• Advertisement:
    • As he's hanging from the roof at the end, clinging to Mitchell's prosthetic arm, Irons tries to persuade Mitchell to save him by "reminding" him that, "I gave you that arm!" So what does Mitchell do? Takes his combat knife to said arm... and gives it back to him.

Fridge Horror

  • The way ATLAS starts acting in "Captured" has a lot of Nazi parallels, but the moment you see the dead bodies shrink wrapped and stripped to underwear, with blood coming out of almost every orifice; needless to say it will give any well-read adult chills and is probably the reason why the games always carry a Mature rating.
    • Continuing on the Nazi parallels, Irons' speech to the UN uses Hitler Cam shots and the content of his speech is contempt for democracy and the UN, similiar to...you know...
    • As you enter the prison, off to one side you can see lines of prisoners standing near trenches. One trench is burning. You don't get a good look at what's happening - turning to look has a guard slap you and tell you to "Face forward!" - but after you turn down a side passage, you hear a sudden series of gunshots behind you....
    • After witnessing the possible execution mentioned above, you then see more horrors of the Atlas Prison Camp where some prisoners are kept in tiny cages grouped together in 8x3 rows where they can't even stand up, and only have a plexiglass door to see out of like Hannibal's cell. These prisoners are seen crying due to these cramped conditions, plus all the brutality from guards they had to endure. After witnessing rows and rows of these cages, you see prisoners who are chained to posts, where they often bake in the hot desert sun, have helicopter downdraft blow sand and dust in their faces, and quite possibly guards can and will often brutalize them.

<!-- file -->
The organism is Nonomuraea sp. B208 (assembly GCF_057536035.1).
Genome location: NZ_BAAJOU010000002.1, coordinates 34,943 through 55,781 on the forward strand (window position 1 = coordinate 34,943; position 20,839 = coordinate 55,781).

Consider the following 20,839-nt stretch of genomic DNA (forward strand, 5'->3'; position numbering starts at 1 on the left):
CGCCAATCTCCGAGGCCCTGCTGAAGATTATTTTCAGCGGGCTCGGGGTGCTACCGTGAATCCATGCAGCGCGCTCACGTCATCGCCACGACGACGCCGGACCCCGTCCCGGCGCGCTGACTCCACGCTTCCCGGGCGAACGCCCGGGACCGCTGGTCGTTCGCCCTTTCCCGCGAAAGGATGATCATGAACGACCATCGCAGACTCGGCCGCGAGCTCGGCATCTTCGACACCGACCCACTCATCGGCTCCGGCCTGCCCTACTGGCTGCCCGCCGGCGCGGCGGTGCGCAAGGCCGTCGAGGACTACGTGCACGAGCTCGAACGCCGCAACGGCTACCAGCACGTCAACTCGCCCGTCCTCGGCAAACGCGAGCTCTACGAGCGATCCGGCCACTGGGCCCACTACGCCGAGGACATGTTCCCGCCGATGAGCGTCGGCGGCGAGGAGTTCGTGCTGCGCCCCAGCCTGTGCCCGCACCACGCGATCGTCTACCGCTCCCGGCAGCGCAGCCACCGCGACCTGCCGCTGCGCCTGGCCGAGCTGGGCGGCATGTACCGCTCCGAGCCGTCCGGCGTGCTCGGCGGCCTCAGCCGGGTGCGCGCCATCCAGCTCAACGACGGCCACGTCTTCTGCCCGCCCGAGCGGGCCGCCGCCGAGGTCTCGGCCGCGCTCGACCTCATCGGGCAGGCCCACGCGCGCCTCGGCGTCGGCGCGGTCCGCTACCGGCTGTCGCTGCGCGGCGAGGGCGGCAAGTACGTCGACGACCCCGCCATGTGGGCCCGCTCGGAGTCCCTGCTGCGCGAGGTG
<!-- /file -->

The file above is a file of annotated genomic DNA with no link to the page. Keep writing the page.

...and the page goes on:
• All of ATLAS's personnel are immune to Manticore. When the US military attempts an offensive into New Baghdad to seize the ATLAS HQ and arrest Irons, they deploy Manticore in the center of the city, wiping out the bulk of the offensive force while leaving ATLAS's troops unharmed. The narrative never bothers to mention if ATLAS bothered to take any measures to protect the civilian population of the city. If they were just as vulnerable as the US troops were, that makes Irons' bombastic address to his citizens about the fight against the invaders all the more chilling, as he'd be addressing a city of corpses.
  • The fact that by the time he completely declares war on the United States, Irons and Atlas have the largest standing army in the world. Considering that the largest army now is nearly 2.5 million men, that a private company has such power - backed up by heavy armor, fleets of VTOL aircraft, swarms of drones and the most advanced technology in the world, including bio-weapons - is quite a frightening thought. Beholden to no nation or ideology save their own interests, Atlas controls the infrastructure of most of the world. Irons may be dead by the end, but like the last level's summary says, it could be months or years before the rest of the world can defeat the global monster they allowed Atlas to become.

Fridge Logic

  • As pointed out on IMFDB, if you pick up a weapon from a fallen enemy and it has a target enhancer, the weapon will highlight all your targets for you, despite the fact said weapon once belonged to someone who was shooting at you.
    • Video game logic I guess.
Top

How well does it match the trope?

Example of:

/

Media sources:

/

Report